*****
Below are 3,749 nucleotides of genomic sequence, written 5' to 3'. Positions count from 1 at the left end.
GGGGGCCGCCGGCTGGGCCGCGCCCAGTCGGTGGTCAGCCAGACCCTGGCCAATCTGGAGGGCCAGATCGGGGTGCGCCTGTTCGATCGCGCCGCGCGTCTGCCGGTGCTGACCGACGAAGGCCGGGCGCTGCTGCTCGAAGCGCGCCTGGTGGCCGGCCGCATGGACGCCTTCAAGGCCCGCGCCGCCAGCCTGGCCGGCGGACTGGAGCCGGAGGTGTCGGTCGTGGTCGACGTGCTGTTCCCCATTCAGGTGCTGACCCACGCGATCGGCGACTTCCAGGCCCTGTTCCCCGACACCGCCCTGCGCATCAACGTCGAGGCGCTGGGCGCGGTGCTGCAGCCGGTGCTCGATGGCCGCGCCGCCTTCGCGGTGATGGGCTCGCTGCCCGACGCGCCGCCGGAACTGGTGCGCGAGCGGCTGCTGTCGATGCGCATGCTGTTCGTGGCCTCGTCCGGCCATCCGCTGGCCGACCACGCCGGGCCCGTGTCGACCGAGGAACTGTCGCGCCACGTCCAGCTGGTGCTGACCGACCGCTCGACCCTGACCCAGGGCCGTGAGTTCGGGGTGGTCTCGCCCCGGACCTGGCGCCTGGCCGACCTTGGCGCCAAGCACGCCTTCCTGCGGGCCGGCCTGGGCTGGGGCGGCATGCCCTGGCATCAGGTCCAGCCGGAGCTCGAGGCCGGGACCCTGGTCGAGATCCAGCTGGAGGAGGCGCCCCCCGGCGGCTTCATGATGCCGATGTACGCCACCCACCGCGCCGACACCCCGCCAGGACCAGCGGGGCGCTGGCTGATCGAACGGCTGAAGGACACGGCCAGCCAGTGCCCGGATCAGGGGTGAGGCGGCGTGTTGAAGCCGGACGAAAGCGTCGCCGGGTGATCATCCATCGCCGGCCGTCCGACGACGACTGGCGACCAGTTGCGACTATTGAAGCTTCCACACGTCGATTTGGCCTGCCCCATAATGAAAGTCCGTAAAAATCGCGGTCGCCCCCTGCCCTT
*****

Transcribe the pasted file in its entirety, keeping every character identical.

Below are 3,749 nucleotides of genomic sequence, written 5' to 3'. Positions count from 1 at the left end.
GGGGGCCGCCGGCTGGGCCGCGCCCAGTCGGTGGTCAGCCAGACCCTGGCCAATCTGGAGGGCCAGATCGGGGTGCGCCTGTTCGATCGCGCCGCGCGTCTGCCGGTGCTGACCGACGAAGGCCGGGCGCTGCTGCTCGAAGCGCGCCTGGTGGCCGGCCGCATGGACGCCTTCAAGGCCCGCGCCGCCAGCCTGGCCGGCGGACTGGAGCCGGAGGTGTCGGTCGTGGTCGACGTGCTGTTCCCCATTCAGGTGCTGACCCACGCGATCGGCGACTTCCAGGCCCTGTTCCCCGACACCGCCCTGCGCATCAACGTCGAGGCGCTGGGCGCGGTGCTGCAGCCGGTGCTCGATGGCCGCGCCGCCTTCGCGGTGATGGGCTCGCTGCCCGACGCGCCGCCGGAACTGGTGCGCGAGCGGCTGCTGTCGATGCGCATGCTGTTCGTGGCCTCGTCCGGCCATCCGCTGGCCGACCACGCCGGGCCCGTGTCGACCGAGGAACTGTCGCGCCACGTCCAGCTGGTGCTGACCGACCGCTCGACCCTGACCCAGGGCCGTGAGTTCGGGGTGGTCTCGCCCCGGACCTGGCGCCTGGCCGACCTTGGCGCCAAGCACGCCTTCCTGCGGGCCGGCCTGGGCTGGGGCGGCATGCCCTGGCATCAGGTCCAGCCGGAGCTCGAGGCCGGGACCCTGGTCGAGATCCAGCTGGAGGAGGCGCCCCCCGGCGGCTTCATGATGCCGATGTACGCCACCCACCGCGCCGACACCCCGCCAGGACCAGCGGGGCGCTGGCTGATCGAACGGCTGAAGGACACGGCCAGCCAGTGCCCGGATCAGGGGTGAGGCGGCGTGTTGAAGCCGGACGAAAGCGTCGCCGGGTGATCATCCATCGCCGGCCGTCCGACGACGACTGGCGACCAGTTGCGACTATTGAAGCTTCCACACGTCGATTTGGCCTGCCCCATAATGAAAGTCCGTAAAAATCGCGGTCGCCCCCTGCCCTT